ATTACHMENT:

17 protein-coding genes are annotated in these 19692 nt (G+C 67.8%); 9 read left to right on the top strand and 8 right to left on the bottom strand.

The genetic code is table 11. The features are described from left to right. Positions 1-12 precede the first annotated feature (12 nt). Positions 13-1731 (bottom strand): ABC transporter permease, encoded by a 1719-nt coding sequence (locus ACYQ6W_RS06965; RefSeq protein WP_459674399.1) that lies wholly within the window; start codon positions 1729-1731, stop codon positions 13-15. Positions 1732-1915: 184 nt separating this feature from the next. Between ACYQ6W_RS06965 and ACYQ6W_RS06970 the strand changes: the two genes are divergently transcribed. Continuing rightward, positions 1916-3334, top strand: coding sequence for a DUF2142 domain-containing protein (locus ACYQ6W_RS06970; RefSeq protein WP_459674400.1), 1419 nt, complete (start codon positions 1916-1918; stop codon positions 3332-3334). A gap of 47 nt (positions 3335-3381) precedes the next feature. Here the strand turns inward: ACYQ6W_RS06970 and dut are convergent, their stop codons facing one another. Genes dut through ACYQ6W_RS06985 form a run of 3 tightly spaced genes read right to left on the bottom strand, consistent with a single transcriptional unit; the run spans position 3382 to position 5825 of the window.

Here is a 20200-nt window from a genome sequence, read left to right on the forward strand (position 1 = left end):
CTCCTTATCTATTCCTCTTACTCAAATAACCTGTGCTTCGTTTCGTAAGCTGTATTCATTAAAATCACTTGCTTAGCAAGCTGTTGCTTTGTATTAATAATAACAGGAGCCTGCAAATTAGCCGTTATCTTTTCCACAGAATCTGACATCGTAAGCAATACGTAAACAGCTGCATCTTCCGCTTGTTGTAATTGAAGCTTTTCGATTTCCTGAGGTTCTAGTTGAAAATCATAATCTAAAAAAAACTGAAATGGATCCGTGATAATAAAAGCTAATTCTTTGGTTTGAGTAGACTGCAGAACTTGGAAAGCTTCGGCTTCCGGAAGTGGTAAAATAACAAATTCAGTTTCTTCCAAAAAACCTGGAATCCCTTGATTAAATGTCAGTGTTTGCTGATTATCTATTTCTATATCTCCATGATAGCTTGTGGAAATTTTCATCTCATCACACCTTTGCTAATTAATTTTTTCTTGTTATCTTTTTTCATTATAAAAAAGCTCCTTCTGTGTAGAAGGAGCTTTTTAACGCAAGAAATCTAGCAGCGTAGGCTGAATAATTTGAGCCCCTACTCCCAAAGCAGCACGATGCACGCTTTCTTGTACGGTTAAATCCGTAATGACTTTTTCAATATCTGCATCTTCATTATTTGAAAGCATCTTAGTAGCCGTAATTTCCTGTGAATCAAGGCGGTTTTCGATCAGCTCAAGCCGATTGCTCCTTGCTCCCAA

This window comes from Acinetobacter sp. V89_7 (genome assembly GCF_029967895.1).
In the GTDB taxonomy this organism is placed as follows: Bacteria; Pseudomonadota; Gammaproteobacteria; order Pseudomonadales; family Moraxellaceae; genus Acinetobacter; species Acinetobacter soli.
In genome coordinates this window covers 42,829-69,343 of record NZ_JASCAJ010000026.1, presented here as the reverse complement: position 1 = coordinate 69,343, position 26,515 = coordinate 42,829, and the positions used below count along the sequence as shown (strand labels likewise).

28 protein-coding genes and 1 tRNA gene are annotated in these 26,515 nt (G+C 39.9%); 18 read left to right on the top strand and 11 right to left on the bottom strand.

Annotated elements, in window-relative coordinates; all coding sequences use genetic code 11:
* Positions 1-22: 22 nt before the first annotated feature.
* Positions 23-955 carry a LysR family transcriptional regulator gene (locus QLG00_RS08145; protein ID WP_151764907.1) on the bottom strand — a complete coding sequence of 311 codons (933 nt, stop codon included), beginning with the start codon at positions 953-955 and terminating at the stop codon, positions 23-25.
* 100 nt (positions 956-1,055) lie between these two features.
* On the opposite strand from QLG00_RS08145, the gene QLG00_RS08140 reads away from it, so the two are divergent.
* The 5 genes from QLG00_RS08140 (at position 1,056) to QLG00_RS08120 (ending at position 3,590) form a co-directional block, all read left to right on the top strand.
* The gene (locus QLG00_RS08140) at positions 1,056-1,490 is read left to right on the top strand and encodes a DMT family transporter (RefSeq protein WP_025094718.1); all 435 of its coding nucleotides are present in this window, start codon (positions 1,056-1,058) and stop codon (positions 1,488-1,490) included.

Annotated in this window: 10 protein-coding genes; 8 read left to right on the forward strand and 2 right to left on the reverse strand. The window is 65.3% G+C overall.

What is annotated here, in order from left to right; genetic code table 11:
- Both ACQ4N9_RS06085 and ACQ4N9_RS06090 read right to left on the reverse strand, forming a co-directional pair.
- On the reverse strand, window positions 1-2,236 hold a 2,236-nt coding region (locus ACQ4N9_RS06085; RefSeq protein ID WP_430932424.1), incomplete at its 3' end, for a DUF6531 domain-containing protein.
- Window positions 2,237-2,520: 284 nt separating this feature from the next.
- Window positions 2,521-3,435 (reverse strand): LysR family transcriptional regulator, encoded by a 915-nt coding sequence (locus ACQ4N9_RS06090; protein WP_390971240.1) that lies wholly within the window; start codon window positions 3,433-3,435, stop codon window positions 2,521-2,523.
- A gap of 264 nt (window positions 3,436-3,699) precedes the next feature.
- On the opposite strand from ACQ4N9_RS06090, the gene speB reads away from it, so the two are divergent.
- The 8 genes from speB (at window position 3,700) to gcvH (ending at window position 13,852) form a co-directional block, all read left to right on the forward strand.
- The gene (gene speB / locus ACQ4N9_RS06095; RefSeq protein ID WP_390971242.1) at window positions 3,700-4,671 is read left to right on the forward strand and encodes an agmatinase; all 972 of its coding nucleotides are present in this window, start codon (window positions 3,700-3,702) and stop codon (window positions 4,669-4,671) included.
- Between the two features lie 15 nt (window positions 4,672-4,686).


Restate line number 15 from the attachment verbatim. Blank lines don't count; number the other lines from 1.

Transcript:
* The gene (locus QLG00_RS08140) at positions 1,056-1,490 is read left to right on the top strand and encodes a DMT family transporter (RefSeq protein WP_025094718.1); all 435 of its coding nucleotides are present in this window, start codon (positions 1,056-1,058) and stop codon (positions 1,488-1,490) included.